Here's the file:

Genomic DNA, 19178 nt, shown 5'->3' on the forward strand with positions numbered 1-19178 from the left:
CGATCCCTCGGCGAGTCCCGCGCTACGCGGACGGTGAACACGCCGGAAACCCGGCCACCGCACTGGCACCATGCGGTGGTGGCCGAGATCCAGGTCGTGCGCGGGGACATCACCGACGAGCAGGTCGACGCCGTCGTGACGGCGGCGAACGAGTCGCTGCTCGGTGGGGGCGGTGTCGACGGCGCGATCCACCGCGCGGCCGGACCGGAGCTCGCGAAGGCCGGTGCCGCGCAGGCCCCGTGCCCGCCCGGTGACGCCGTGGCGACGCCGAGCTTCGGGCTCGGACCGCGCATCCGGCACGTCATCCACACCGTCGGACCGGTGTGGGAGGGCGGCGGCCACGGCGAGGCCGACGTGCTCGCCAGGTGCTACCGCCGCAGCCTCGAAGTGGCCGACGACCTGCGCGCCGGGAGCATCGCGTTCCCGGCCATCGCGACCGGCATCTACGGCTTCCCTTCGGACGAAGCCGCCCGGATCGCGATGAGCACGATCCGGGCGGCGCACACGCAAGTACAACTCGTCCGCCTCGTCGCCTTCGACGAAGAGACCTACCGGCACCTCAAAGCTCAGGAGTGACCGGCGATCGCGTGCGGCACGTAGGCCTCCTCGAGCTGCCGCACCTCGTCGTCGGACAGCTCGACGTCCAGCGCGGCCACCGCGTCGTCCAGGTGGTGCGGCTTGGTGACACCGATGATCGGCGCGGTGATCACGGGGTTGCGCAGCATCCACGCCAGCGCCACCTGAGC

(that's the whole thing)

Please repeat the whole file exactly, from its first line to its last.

Genomic DNA, 19178 nt, shown 5'->3' on the forward strand with positions numbered 1-19178 from the left:
CGATCCCTCGGCGAGTCCCGCGCTACGCGGACGGTGAACACGCCGGAAACCCGGCCACCGCACTGGCACCATGCGGTGGTGGCCGAGATCCAGGTCGTGCGCGGGGACATCACCGACGAGCAGGTCGACGCCGTCGTGACGGCGGCGAACGAGTCGCTGCTCGGTGGGGGCGGTGTCGACGGCGCGATCCACCGCGCGGCCGGACCGGAGCTCGCGAAGGCCGGTGCCGCGCAGGCCCCGTGCCCGCCCGGTGACGCCGTGGCGACGCCGAGCTTCGGGCTCGGACCGCGCATCCGGCACGTCATCCACACCGTCGGACCGGTGTGGGAGGGCGGCGGCCACGGCGAGGCCGACGTGCTCGCCAGGTGCTACCGCCGCAGCCTCGAAGTGGCCGACGACCTGCGCGCCGGGAGCATCGCGTTCCCGGCCATCGCGACCGGCATCTACGGCTTCCCTTCGGACGAAGCCGCCCGGATCGCGATGAGCACGATCCGGGCGGCGCACACGCAAGTACAACTCGTCCGCCTCGTCGCCTTCGACGAAGAGACCTACCGGCACCTCAAAGCTCAGGAGTGACCGGCGATCGCGTGCGGCACGTAGGCCTCCTCGAGCTGCCGCACCTCGTCGTCGGACAGCTCGACGTCCAGCGCGGCCACCGCGTCGTCCAGGTGGTGCGGCTTGGTGACACCGATGATCGGCGCGGTGATCACGGGGTTGCGCAGCATCCACGCCAGCGCCACCTGAGC